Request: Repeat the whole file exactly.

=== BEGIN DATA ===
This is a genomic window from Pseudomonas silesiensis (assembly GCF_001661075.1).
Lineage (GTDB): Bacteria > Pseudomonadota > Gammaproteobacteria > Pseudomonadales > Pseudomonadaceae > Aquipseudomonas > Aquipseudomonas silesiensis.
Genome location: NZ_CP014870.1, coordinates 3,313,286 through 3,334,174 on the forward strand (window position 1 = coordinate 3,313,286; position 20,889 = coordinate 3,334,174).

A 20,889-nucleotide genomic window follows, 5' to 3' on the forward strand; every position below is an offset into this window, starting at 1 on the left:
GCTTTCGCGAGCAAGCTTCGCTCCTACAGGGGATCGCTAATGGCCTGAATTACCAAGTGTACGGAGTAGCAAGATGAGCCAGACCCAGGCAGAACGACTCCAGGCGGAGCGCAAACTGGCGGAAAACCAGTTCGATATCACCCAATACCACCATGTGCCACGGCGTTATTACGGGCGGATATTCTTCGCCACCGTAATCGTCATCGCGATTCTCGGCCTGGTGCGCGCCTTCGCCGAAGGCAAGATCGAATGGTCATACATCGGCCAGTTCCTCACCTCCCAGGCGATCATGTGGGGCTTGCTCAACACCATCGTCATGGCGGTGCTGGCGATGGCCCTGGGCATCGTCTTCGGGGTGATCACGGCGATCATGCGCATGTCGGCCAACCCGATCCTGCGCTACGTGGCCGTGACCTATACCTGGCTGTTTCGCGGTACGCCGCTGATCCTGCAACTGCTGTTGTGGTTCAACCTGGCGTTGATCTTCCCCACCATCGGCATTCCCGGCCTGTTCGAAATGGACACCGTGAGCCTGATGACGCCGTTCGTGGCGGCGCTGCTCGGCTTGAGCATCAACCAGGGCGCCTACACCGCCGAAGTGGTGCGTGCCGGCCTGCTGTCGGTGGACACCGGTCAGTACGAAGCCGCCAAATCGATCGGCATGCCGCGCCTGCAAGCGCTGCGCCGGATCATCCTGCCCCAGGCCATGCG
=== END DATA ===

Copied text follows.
This is a genomic window from Pseudomonas silesiensis (assembly GCF_001661075.1).
Lineage (GTDB): Bacteria > Pseudomonadota > Gammaproteobacteria > Pseudomonadales > Pseudomonadaceae > Aquipseudomonas > Aquipseudomonas silesiensis.
Genome location: NZ_CP014870.1, coordinates 3,313,286 through 3,334,174 on the forward strand (window position 1 = coordinate 3,313,286; position 20,889 = coordinate 3,334,174).

A 20,889-nucleotide genomic window follows, 5' to 3' on the forward strand; every position below is an offset into this window, starting at 1 on the left:
GCTTTCGCGAGCAAGCTTCGCTCCTACAGGGGATCGCTAATGGCCTGAATTACCAAGTGTACGGAGTAGCAAGATGAGCCAGACCCAGGCAGAACGACTCCAGGCGGAGCGCAAACTGGCGGAAAACCAGTTCGATATCACCCAATACCACCATGTGCCACGGCGTTATTACGGGCGGATATTCTTCGCCACCGTAATCGTCATCGCGATTCTCGGCCTGGTGCGCGCCTTCGCCGAAGGCAAGATCGAATGGTCATACATCGGCCAGTTCCTCACCTCCCAGGCGATCATGTGGGGCTTGCTCAACACCATCGTCATGGCGGTGCTGGCGATGGCCCTGGGCATCGTCTTCGGGGTGATCACGGCGATCATGCGCATGTCGGCCAACCCGATCCTGCGCTACGTGGCCGTGACCTATACCTGGCTGTTTCGCGGTACGCCGCTGATCCTGCAACTGCTGTTGTGGTTCAACCTGGCGTTGATCTTCCCCACCATCGGCATTCCCGGCCTGTTCGAAATGGACACCGTGAGCCTGATGACGCCGTTCGTGGCGGCGCTGCTCGGCTTGAGCATCAACCAGGGCGCCTACACCGCCGAAGTGGTGCGTGCCGGCCTGCTGTCGGTGGACACCGGTCAGTACGAAGCCGCCAAATCGATCGGCATGCCGCGCCTGCAAGCGCTGCGCCGGATCATCCTGCCCCAGGCCATGCG